Part Two: Journey to the roots
To Africa with Balbino, the Brazilian street vendor from Dahomey, the land of his ancestors who were taken as slaves during the slave trade. Balbino would like to find the places where Chango, the god to whom he has been consecrated, worships. And who knows… maybe some members of his family.
In fact, many slaves who were freed and returned from Brazil brought with them new customs, a new diet and, above all, a different architecture for their homes.
At certain times of the year, these former slaves celebrate the head of Senhor de Bomfim in Africa, singing and dancing as they once did in Bahia.

Part Three: Back to Bahia
Balbino, back in Brazil, returns to Bahia and the lively, joyous folk festivals that characterize his city. On the island of Iltaparica, opposite Bahia, he meets the Egouns, similar to those he saw in Porto-Novo in Dahomey. In the streets, he discovers old houses comparable to those built on the African coast by freed slaves on their return in the last century.
Every year on February 2, a huge crowd gathers on the beach of Rio Vermelho to bring gifts to Yemanja, the African divinity of salt water.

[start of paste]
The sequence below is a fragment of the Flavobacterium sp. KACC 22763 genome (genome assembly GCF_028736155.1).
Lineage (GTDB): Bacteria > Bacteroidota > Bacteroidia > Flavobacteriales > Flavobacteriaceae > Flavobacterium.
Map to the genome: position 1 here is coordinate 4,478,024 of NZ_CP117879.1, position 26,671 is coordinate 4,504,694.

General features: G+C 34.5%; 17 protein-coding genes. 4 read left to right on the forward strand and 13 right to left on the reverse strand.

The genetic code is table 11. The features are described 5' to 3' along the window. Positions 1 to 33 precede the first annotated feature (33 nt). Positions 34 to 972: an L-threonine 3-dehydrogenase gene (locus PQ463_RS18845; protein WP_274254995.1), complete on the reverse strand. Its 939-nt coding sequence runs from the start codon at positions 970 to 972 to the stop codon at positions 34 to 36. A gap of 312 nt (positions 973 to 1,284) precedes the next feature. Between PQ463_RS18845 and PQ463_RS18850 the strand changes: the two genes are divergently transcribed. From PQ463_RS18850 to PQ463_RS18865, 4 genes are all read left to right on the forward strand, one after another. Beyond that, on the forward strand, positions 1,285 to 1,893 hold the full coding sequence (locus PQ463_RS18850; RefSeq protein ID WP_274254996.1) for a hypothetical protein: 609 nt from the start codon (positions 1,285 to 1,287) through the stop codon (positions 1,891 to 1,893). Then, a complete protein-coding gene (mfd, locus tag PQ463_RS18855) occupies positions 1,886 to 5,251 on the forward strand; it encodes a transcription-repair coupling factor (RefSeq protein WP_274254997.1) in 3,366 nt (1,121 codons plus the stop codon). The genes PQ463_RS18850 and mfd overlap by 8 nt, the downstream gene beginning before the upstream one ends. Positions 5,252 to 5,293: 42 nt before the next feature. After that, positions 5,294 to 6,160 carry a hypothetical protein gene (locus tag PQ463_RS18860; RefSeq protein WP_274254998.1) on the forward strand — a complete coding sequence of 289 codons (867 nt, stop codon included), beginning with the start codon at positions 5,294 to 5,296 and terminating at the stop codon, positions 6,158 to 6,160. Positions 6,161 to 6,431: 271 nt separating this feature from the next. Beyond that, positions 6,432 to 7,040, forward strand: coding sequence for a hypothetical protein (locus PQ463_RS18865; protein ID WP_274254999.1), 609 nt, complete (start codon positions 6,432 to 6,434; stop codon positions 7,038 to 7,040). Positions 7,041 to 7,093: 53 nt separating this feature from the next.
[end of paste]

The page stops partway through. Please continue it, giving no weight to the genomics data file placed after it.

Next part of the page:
The restorer – Institut National de l’Audiovisuel (INA)

Founded in 1975, the Institut national de l’audiovisuel (INA), a public audiovisual and digital company, collects, preserves, restores and transmits the heritage of French radio and television. In parallel with the vast digitization plan launched in the early 2000s, which has made nearly 2.5 million hours of programming accessible, INA offers a wide range of technical and editorial services for all audiences: professionals, broadcasters, rights holders, researchers, teachers, social networks, festivals, etc. INA also concentrates its expertise in initial and continuing training in audiovisual and new media professions.

Photo credits : Brésiliens d’Afrique et africains du Brésil / Une ville de la mer ou comment survivre à Venise / Anatomie de Los Angeles © INA

Yannick Bellon, director, editor and producer, tackled societal issues in her films.
In all her films and documentaries, Yannick Bellon has cast a lucid eye on those who set out to regain their dignity. She pursued her career by producing her own films, often rejected by the profession, independently and with great difficulty, and by being uncompromising about the themes she tackled head-on. While we can speak of a committed filmmaker with a highly personal style, we should not overlook her formal research work, mixing fiction and documentary, and delving into the question of time and memory. Yannick Bellon would have been 100 years old in 2024.

Fri 29
Pompidou Petite salle
Entrée libre / Free Entry
In partnership width:
Production :
Restorer :
Institut National de l'Audiovisuel (INA)
Contact :
Audrey Birrien
Progress stage :
Being restored
Date when the film will be available for diffusion :
March / April 2024